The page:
Over 90 percent of the animals sheltered by ACS in December 2015 were adopted or returned to their owners, regardless of their health or temperament. The department claims that it’s on track to meet that mark for January, too.
The no-kill designation doesn’t actually mean that no animals will die in San Antonio shelters. It’s the label applied to cities with at least a 90 percent live-release rate, calculated through the number of animals who are adopted, returned to their owners or rescued. And it only refers to animals that are taken into a shelter — it doesn’t account for those on the street or that are turned away.
The 90 percent live-release rate is a drastic improvement for Animal Care Services. The department’s live-release rate was only 32 percent in Fiscal Year 2011
. It rose to 61 percent in Fiscal Year 2012 and has climbed ever since.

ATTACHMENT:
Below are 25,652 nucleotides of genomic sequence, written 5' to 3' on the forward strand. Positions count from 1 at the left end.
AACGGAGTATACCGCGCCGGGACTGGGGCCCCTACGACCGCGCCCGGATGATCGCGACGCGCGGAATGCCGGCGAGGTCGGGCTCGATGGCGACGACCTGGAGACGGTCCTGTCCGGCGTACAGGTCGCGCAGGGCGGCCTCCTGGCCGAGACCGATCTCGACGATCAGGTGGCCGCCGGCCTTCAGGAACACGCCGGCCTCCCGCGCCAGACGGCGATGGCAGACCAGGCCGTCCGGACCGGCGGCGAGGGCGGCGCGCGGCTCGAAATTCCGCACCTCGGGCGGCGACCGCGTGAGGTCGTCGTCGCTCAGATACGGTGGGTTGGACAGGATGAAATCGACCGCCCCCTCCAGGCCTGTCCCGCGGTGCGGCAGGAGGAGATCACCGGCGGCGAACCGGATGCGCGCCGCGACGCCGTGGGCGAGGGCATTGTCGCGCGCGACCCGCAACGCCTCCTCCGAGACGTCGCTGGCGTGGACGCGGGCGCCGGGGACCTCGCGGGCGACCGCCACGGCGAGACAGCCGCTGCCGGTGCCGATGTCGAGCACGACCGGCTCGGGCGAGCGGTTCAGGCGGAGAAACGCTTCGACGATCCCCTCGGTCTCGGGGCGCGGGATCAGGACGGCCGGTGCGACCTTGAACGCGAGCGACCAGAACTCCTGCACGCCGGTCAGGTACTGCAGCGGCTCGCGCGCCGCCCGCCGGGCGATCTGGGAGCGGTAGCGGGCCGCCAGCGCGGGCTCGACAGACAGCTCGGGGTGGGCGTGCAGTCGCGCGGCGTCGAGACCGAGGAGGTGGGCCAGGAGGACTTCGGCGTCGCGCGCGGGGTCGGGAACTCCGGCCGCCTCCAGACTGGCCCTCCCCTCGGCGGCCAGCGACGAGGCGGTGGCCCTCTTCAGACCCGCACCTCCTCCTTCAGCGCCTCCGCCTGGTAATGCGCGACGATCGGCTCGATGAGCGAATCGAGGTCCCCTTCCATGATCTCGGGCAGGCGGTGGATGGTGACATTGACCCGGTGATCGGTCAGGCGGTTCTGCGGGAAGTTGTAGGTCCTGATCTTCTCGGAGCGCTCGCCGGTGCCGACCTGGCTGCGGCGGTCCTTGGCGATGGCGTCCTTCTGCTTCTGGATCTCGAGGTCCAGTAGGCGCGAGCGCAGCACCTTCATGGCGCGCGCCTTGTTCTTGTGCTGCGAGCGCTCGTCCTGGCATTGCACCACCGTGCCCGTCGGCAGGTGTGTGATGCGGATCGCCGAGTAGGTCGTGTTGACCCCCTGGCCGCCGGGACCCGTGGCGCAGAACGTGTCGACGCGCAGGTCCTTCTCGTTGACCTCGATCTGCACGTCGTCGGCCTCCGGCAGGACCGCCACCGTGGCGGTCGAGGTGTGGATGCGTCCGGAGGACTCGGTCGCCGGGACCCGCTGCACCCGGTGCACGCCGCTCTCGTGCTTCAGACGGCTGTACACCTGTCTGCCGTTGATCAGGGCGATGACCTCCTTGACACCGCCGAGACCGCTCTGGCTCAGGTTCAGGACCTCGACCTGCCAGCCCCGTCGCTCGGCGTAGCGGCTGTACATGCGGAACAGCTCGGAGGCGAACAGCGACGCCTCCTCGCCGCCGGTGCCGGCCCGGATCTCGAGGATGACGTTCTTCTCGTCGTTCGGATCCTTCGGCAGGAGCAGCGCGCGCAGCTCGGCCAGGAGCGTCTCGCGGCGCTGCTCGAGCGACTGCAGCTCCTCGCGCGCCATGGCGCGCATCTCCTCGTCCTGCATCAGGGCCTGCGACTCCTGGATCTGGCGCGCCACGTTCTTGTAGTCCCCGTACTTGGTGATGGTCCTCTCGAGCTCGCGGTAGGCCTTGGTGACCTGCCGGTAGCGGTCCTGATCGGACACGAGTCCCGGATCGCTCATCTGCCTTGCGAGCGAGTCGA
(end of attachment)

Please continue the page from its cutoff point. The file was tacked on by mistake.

"San Antonio’s no-kill status has never been a destination but a journey,” ACS Director Kathy Davis said in a news release. “This historic record gets us one step closer towards making our city more humane for pets but it takes the everyday effort from all of us to sustain our successes and build on them.”
The previous largest city to reach no-kill status was Austin, which has been no-kill since 2011.
Fewer dogs and cats are dying in San Antonio animal shelters than ever before, as the city’s Animal Care Services Department announced today that it had officially reached no-kill status.